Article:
Friday, November 7, 2008

Statistics on the Election

Kevin Drum posts some interesting statistics of which groups came out for Obama relative to the national average and which did not. Unsurprisingly, Obama did well among the young, but surprisingly only tied Kerry amongst gays and lesbians, and did especially well amongst high earners (the primary victims of his tax plan).

Democrats have been wondering "whats the matter with Kansas?" Now Republicans will have to wonder "whats the matter with Connecticut?" Why is it that so many rich people come out for Obama despite their narrow short-term economic self interest?

I think my Dad fits the bill of one of those high-earners who were converted to Obama. He was turned off by the social conservatism represented by Sarah Palin and Michelle Bachman. But also saw the value of his retirement savings wither away by inflation and the low dollar caused (he says) by Bush's budget deficits. Meanwhile, Bush did not so much cut taxes on high earners as on the wealthy through his massive cuts of inheritance and capital gains taxes. Bush showed his natural affinity for the ne'er-do-well sons of wealthy fathers like himself. Meanwhile, many people with high incomes who live in the coasts don't actually have much wealth: they spend their money on inflated real estate and watched the value of their expensive houses plummet under Bush.

But over on the Corner, there is a worriesome critique of Obama's constituency. Despite all his emphasis on the middle class, it is not totally unfair to characterize much of his support and his supporters as coming from a mix of poor blacks and rich whites. He himself may not fit into either category, but plenty of my fellow Obama volunteers did. My previous sentiments of unity with my black and hispanic co-volunteers should be colored with the yawning gaps in our education levels and prospects.

The response is to note that my current home town, solidly and genuinely middle class West Reading, came out overwhelmingly for Obama (pdf) while the more rural precincts of Berks county, with comperable income and education levels went for McCain. Values, represented in part by our choice to live in our cohesive and walkable town, seemed to trump income.


Jim said...

FWIW, I think the attitude displayed in this post is outstanding.

If you haven't already, you should check out Andrew Gelman's book Red State, Blue State for a very sophisticated take about why thes dynamics play out different across income groups in different states.

Jim Manzi

glgraff said...

Since I was mentioned in the post as a convert to Obama despite relatively high income, let me give my own, admittedly non-scientific take on it.

Although most people I know in my economic category voted for Obama, we are not particularly happy with the "soak the rich" aspects of his rhetoric and purported tax policy. We are also concerned about his views on free trade (against) and farm subsidies (for).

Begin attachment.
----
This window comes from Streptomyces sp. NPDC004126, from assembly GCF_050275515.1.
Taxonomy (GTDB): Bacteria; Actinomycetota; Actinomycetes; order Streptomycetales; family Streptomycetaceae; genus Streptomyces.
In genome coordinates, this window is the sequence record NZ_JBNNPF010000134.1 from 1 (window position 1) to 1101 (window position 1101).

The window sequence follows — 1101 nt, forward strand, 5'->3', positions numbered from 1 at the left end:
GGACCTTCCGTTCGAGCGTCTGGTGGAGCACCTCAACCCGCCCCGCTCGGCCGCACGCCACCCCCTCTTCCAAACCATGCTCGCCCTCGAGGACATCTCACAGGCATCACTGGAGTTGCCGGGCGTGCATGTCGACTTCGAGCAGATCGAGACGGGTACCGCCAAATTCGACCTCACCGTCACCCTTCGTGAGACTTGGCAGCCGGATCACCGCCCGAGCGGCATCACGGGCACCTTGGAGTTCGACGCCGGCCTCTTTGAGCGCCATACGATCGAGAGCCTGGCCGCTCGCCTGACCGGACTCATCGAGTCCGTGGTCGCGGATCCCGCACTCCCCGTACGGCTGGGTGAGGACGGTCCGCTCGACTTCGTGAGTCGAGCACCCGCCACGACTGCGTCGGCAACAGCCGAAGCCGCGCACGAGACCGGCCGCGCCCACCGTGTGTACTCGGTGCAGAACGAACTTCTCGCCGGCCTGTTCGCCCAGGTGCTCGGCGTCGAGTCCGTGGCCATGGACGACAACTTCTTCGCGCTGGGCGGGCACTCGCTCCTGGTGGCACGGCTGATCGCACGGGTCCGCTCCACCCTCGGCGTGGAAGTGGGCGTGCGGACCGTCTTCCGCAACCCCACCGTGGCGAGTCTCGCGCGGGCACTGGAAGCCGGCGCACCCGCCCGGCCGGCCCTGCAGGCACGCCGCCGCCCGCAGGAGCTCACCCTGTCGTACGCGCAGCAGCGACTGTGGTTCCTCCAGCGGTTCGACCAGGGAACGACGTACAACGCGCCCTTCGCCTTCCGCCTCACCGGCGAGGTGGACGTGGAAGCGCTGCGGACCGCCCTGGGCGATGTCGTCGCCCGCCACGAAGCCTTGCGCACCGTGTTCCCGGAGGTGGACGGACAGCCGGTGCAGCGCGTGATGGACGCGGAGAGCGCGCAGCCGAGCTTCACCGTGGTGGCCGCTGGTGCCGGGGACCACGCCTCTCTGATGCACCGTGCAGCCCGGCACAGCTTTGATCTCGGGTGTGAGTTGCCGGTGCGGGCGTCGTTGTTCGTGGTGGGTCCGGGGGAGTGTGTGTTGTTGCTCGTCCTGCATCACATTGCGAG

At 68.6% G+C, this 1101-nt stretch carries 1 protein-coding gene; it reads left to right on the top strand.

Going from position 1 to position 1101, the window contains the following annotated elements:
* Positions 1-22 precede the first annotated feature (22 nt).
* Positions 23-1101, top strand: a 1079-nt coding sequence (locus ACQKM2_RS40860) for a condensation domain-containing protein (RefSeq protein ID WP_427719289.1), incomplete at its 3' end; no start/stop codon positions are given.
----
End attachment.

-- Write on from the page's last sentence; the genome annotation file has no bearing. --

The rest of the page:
On the other hand, we recognize that the policies of the Bush administration (increase spending while cutting taxes) were fiscally imprudent, if not just plain stupid, and that the administration's subsidies to oil companies, defense contractors, health insurance providers and drug companies smelled more like corruption and socialism for the rich than promoting an economy that is truly based on transparent markets that allocate resources in an economically efficient manner. This was coupled with appeals to what people call "social conservatism" but which, in my view, more closely resembles fascism, in its demonizing of people who are educated, think for themselves or are otherwise different from themselves, and a fundamental disregard for civil rights and the observance of the rule of law by governmental agencies that is directly antithetical to the ideals of the libertarian ideals of the Republican party to which I belonged.

McCain, at one point, represented the only hope among the
Republican candidates for retaining the support of people like me, and he occasionally manifested the type of political courage to stand up the worst elements of new right. But, things like his toleration of Sarah Palin's efforts to make a virtue of stupidity, his proposal to cut taxes on gasoline and "drill baby drill" in response to oil price increases, his deafening silence on immigration reform (once a major cause) and his own willingness to indulge in the nasty "Ayers" and "socialist" accusations promulgated by his campaign staff proved that he no longer had the courage to do the right thing that formed the principal basis for his initial political appeal.

In short, people like me, who believe in a competent government that maximizes personal liberty, toleration and individual rights, a free and open economic policy that encourages innovation, rather than subsidizing entrenched interests, and an intelligent foreign policy that represents true American values, had nowhere else to go. But we still hope that Obama will show himself to be a pragmatic leader who will adopt an intelligent economic policy and resist the populist notion that they can help improve the prospects of working people by adopting policies that will deprive them of the fruits of their endeavors if they succeed, or by building walls to shield us from global competition, rather than promoting the educational and economic policies that will enable our country to prosper in that environment.